You can’t help but think that in a place like Vietnam, these orphanages are poor and need money. Don’t get me wrong, they do need money and support. But a just a little money goes an extremely long way in Vietnam. It is great that we can supply aid and gifts, but I realise that is only a short term thing.


In a place such as Go Vap, home to over 200 children, toddlers and infants there is such a shortage of workers and carers. For example, the terminal ward, each room must have had about twenty or so children and just three or four workers to care for them. This may not seem so bad, but when you consider the children suffered severe conditions such as Cerebral Palsy, Sclerosis, Spina Bifida and Hydrocephalus (as a result of the effects of Agent Orange) – to change, wash or feed just one child could take over an hour. This meant that the staff could only afford to give little time to each child as each one had to be washed, changed and feed quickly so they could move onto the next one, then the next and the next and so on. Typically, the children with the more serious and life threatening (meaning they were less likely to have a longer life than the others on the terminal ward) received the minimal care and very little attention. It isn’t intended to be mean or callous, it just simply their culture. They think its better to put the time and effort into the children who stand a better chance of a longer life. So this is why volunteers mean so much to a place like Go Vap; with more and more volunteers coming to help out, it means that the “forgotten ones” also get a chance to have some care and attention too.

On the whole, the best thing people can offer these orphanages is volunteers, people who are willing to come out to Vietnam and help care for these children, as well as be willing to spend some quality time with the children and helping out with the work to relieve some of the load from the carers.


So what do I take back with me after this journey? A sense of achievement? Satisfaction that I help out in some way? I wouldn’t presume to be so arrogant, after all the whole purpose of the project was to deliver aid and volunteer in the orphanages – so to say I was satisfied we archived that is perhaps a little self-serving and selfish. Don’t get me wrong, I’m glad the project completed its goal, and I am staggered, amazed and very grateful for all the support everyone has given Reaching Out. But I was never looking for a pat on the back, or some sort of recognition of achievement. I can say this though, it really opened my eyes. I thought I knew something about Vietnam and about they people, but what I knew just just scratching at the surface. From the children I have met, and the hard working carers I would say I have learned that we should make do with what we have, and enjoy what we have. I will do what the children do, day to day – and that is to live life to the full.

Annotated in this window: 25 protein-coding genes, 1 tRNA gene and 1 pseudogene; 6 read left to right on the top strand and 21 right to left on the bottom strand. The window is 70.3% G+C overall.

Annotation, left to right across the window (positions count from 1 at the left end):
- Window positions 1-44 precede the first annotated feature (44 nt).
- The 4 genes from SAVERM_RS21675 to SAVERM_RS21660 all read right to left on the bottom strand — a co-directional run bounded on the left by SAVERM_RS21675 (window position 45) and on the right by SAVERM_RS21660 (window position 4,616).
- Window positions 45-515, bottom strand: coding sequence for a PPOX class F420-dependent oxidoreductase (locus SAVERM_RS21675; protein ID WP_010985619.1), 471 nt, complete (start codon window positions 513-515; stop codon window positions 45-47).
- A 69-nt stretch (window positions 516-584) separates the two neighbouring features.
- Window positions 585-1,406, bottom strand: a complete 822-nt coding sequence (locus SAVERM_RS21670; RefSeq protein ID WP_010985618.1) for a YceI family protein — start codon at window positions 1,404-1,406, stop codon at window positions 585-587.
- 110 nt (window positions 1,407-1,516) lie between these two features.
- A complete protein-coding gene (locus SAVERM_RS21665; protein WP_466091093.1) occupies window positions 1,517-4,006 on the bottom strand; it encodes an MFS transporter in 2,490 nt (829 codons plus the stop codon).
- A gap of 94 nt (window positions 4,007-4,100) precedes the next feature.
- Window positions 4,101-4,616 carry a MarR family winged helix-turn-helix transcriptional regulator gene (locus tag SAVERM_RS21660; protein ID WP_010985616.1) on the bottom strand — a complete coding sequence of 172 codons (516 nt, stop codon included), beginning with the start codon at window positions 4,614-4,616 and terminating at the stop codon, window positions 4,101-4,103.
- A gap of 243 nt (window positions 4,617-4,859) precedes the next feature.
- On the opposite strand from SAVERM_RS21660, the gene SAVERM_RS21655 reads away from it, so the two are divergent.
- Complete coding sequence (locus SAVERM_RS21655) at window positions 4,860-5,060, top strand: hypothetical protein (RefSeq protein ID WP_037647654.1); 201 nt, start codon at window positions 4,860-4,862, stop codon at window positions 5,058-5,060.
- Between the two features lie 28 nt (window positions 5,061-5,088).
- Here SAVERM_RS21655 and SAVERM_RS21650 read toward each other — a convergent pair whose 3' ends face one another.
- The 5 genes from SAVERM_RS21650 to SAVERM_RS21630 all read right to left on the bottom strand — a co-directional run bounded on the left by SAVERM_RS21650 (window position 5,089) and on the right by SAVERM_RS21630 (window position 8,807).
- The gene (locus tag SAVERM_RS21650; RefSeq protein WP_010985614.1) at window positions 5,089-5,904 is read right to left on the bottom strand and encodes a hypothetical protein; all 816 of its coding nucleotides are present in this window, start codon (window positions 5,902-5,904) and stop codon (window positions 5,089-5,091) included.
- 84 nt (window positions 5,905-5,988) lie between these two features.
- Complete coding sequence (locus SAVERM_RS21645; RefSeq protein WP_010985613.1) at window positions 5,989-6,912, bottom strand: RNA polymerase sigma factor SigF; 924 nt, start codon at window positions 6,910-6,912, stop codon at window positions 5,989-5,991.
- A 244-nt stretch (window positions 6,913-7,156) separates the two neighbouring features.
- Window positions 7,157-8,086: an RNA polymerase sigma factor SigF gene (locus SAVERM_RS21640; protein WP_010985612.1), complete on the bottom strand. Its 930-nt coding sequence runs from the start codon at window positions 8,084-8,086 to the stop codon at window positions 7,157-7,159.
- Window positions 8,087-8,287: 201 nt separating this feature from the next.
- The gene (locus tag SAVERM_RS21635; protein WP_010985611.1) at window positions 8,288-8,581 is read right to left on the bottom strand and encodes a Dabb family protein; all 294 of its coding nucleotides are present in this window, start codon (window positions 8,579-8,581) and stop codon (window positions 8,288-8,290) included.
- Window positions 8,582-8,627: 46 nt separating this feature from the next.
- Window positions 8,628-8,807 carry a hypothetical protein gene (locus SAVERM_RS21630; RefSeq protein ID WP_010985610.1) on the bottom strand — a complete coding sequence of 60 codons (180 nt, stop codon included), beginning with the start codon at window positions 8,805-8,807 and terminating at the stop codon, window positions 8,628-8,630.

I take back memories of getting to know some of these children personally, raising smiles and making them laugh; teaching dear Phuong (a blind boy that loves music) a couple of new tunes and playing a duet with him; meeting Gai, a beautiful little girl who suffers from Cerebral Palsy and is unable to control her movement, yet has the prettiest smile I have ever seen. I am sad to have had to say good-bye to all the children, carers and volunteers I met on this trip because I have made some very good friends here. They have inspired me; to see their determination to carry on their daily routines, in the face of such adversities; the warm, friendly and enthusiastic personalities that shine through is simply awe inspiring.


It makes me think about what happens next. When I first started with Reaching Out, we set it up and have an end goal in sight; but it’s clear that there is more that we can do to reach out in Vietnam and help some many more who have suffered and have been affected by the ruins of the war that is almost long forgotten. There are still children born with birth defects who are not orphans, but their families are so poor they struggle to live day, by day. There are unexploded mines scattered throughout the country than are accidentally set off my innocent hard working farmers with devastating consequences. I think Reaching Out has only scratched the surface, and there is more to be done to reach out to those who are able to help these people dogged by the sins of a war that ended over thirty-five years ago.


To the fellow volunteers I met, I thank you all and it was a pleasure to met you and I hope you keep in touch. For all the carers, teachers and doctors I met, please keep up the good work, your work is so inspiring. And to the children; thank you for the chance to meet you and share a moment in your life.

Well, sadly I say good-bye Vietnam, for now at least. I hope I can come back again in the not too distant future.

Tạm biệt!


Say Hello

Meet the kids of Go Vap orphanage in Ho Chi Minh City, Vietnam. The orphanage is home to about 200 children, many of whom suffer severe physical and menthol disabilities.

Scars of War

Welcome to the Agent Orange ward at the Tu Du Peace Village located in Ho Chi Minh City, Vietnam

The ward is home to about 60 disabled children; their disabilities are due to the devastating effects of Agent Orange.

Reaching Out visited the Agent Orange ward to deliver milk aid and christmas gifts and to meet the children living on the ward. The children were a delight to meet, and had such amazing personalities and were full of life.

Hitting the Notes

Just got back from Go VAP…

It’s been a great morning. Matt and I were given the special needs class. It’s a great class full of wonderful different characters.

Today we decide to teach a little English and Welsh and had the kids counting one to ten in Welsh!

Have also managed to teach Phoung a new tune today. He’s an amazing little boy, although blind he loves to play on his electric keyboard. I played the first few bars of “The Hornpipe” to him, repeatedly and after a few minutes he picked up the notes. But what he seems to prefer to do now is play the piece together in unison, after “mot, hai, ba…”

Little Nam

Please meet little Nam, only 9 months old and was left at the Go Vap orphanage in Ho Chi Minh City just this week. Nam suffers from hydrocephalus and has little hope for a future. Please support the work Reaching Out and Vietnam Volunteer Network are doing to help others like Nam.